Best Eyewear?

Discussion in 'Cycling Equipment' started by Thunder9, Aug 4, 2003.

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  1. Ed Ness

    Ed Ness Guest

    [email protected] (Thunder9) wrote in message news:<[email protected]>...
    > On 8 Aug 2003 18:41:55 -0700, [email protected] (Ed Ness) wrote:
    >
    > >[email protected] (Thunder9) wrote in message news:<[email protected]>...
    > >> I'm in the market to buy some eyewear for cycling - both road and mtb.
    > >>
    > >> Could you give me some advice on partiuclar brand/style
    > >
    > >
    > >Check out the Bollé ® Vigilante's. Performance and Nashbar sell these for about $40 these days
    > >and they come with two different sets of lenses. I bought a second pair since the first pair work
    > >so well. About 90% of the function of the Oakleys without all the broken frames and high cost.
    > >
    > >http://www.performancebike.com/shop/Profile.cfm?SKU=16533
    > >
    > >Truely a no brainer in my opinion.
    >
    > But a pair of shades is so subjective in how well they fit. What do you do? Buy a pair just to see
    > if it works, and then send it back if it doesn't?
    >
    > Regards, Thunder9

    Unless you have a strange head shape, the Bolle's should fit you just fine. If they don't, just send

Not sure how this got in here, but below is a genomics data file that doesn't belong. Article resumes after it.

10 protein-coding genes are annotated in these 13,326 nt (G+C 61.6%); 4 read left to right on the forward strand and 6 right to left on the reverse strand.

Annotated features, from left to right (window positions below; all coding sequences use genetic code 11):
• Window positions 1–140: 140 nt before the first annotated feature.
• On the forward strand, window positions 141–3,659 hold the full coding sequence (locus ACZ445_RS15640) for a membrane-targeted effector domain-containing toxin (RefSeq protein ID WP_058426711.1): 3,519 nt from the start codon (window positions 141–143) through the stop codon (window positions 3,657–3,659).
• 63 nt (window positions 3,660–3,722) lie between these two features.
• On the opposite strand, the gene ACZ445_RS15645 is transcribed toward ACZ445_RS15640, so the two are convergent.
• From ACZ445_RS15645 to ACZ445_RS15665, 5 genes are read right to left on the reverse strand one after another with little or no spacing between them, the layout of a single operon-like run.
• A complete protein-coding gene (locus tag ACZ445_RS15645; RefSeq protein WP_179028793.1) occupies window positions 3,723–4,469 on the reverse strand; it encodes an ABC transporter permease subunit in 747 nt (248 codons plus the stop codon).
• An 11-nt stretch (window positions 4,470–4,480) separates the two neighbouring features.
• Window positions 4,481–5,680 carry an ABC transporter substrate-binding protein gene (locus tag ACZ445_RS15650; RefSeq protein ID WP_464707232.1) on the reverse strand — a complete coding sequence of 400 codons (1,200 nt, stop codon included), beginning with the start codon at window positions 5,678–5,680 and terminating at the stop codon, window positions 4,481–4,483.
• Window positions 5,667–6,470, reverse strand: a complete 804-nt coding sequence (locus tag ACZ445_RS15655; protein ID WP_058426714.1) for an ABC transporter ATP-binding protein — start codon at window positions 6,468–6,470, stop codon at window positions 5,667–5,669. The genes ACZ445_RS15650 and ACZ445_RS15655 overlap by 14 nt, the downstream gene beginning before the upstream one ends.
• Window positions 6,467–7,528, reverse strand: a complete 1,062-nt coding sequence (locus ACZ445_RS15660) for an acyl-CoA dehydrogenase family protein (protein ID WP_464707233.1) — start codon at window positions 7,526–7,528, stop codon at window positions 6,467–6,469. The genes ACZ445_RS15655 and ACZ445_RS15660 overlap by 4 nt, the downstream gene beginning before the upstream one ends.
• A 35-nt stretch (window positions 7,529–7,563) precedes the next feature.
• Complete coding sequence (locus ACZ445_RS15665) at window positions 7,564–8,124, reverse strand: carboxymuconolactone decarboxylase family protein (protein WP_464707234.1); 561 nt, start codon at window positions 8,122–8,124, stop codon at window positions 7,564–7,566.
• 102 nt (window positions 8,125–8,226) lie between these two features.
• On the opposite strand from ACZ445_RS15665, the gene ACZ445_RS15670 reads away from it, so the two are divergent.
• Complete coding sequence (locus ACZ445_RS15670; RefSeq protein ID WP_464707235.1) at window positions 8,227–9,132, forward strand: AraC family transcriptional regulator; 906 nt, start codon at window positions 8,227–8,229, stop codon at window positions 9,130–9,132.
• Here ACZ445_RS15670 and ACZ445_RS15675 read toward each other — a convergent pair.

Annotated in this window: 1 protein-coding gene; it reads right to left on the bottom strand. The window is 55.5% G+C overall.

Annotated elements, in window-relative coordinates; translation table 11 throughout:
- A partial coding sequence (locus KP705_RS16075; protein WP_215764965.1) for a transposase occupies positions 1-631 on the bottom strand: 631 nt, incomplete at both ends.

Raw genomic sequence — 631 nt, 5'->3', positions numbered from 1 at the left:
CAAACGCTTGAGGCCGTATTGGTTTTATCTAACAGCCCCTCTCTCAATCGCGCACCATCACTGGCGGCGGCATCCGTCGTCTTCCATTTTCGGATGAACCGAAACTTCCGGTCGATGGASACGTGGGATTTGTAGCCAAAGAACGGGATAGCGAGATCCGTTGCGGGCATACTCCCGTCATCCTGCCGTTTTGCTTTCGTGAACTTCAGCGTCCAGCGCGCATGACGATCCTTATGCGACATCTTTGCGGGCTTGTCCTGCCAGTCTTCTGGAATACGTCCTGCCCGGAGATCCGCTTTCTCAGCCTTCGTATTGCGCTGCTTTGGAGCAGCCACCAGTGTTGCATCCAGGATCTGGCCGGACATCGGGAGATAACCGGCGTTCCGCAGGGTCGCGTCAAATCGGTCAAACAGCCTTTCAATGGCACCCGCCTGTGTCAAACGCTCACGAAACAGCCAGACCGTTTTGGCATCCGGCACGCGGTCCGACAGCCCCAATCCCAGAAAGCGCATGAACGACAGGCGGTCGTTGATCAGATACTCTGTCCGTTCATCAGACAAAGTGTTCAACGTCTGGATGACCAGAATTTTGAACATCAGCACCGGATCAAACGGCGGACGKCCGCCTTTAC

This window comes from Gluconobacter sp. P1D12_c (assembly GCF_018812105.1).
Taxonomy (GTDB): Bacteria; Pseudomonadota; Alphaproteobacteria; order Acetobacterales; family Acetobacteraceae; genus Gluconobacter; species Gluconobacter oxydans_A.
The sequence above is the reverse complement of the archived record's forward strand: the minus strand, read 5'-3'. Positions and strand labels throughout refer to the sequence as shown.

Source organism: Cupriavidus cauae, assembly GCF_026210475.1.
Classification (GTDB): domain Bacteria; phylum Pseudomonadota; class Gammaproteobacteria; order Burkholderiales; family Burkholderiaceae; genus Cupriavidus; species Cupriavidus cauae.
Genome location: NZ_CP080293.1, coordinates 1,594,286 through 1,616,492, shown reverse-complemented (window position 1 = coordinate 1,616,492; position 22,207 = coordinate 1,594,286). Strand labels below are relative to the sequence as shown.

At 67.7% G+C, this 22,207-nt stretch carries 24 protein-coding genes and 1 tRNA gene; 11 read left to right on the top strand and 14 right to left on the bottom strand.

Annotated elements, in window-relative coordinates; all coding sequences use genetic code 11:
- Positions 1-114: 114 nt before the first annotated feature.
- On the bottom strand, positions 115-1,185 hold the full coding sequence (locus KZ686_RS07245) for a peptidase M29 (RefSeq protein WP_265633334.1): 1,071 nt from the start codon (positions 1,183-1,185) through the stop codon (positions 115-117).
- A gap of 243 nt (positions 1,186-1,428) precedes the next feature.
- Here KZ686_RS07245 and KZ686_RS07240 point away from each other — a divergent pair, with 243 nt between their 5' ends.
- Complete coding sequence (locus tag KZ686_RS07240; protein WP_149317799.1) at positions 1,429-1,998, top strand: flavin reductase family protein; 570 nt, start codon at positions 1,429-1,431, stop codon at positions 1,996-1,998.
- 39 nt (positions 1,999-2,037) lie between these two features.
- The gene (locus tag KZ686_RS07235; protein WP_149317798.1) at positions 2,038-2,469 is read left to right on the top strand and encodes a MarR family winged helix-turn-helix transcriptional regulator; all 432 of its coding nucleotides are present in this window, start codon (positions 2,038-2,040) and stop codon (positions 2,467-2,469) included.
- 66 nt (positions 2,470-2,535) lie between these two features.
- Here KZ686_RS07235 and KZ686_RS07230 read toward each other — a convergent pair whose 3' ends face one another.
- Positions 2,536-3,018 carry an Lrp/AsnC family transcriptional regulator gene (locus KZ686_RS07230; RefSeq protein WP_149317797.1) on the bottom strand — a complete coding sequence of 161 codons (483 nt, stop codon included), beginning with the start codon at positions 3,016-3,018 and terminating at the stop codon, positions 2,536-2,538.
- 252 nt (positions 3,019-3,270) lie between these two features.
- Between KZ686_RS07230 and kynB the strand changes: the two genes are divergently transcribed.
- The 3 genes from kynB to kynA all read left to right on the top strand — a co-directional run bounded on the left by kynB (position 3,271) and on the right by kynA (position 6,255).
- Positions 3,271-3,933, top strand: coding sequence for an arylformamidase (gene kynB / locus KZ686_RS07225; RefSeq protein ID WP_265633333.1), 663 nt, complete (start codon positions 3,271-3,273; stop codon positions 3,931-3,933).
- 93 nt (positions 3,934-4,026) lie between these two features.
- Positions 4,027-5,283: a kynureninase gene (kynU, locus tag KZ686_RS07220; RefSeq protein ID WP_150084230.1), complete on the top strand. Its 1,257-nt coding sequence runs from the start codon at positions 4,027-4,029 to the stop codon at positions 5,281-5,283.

them back. Performance is very good about accepting returns - assuming they haven't be used much. As
    for myself, I've never had much of a fit problem with the various glasses I've purchased. Also, the
    Bolle's in question have adjustable (i.e. bendable) arms, so fine tuning the fit should be possible.

    Ed
     


  2. Thanks to all here for the good tips regarding Uvex shades. I found some Uvexes on sale for $10 at
    www.campmor.com.

    Didn't care for the Pola-Switch, though.

    Doug
     
  3. Gary Smiley

    Gary Smiley Guest

    So what happens in the Tour de France when a rider has to pee? Does he stop?

    Ted Bennett wrote:

    > Rick Onanian <[email protected]> wrote:
    >
    > > > They claim it's your answer to a number of things, including: "Unidentified pace-line
    > > > excretions"
    >
    > > Huh? I've never ridden in a pace-line...what are people excreting? Maybe they should have done
    > > that _before_ the ride.
    >
    > Piss. Some people drink enough that they need to pee, and are in too much of a hurry to stop.
    >
    > --
    > Ted Bennett Portland OR
     
  4. Gary Smiley wrote:
    > So what happens in the Tour de France when a rider has to pee? Does he stop?

    Of course not. Just pull one leg of your bikeshorts up and let your dick hang out. Stand up on this
    leg and turn a little to the side so that the wind blows the piss away. Of course you start out by
    moving to the back of the peleton or paceline. Downhill is lots easier than going uphill ;)

    >
    > Ted Bennett wrote:
    >
    >> Rick Onanian <[email protected]> wrote:
    >>
    >>>> They claim it's your answer to a number of things, including: "Unidentified pace-line
    >>>> excretions"
    >>
    >>> Huh? I've never ridden in a pace-line...what are people excreting? Maybe they should have done
    >>> that _before_ the ride.
    >>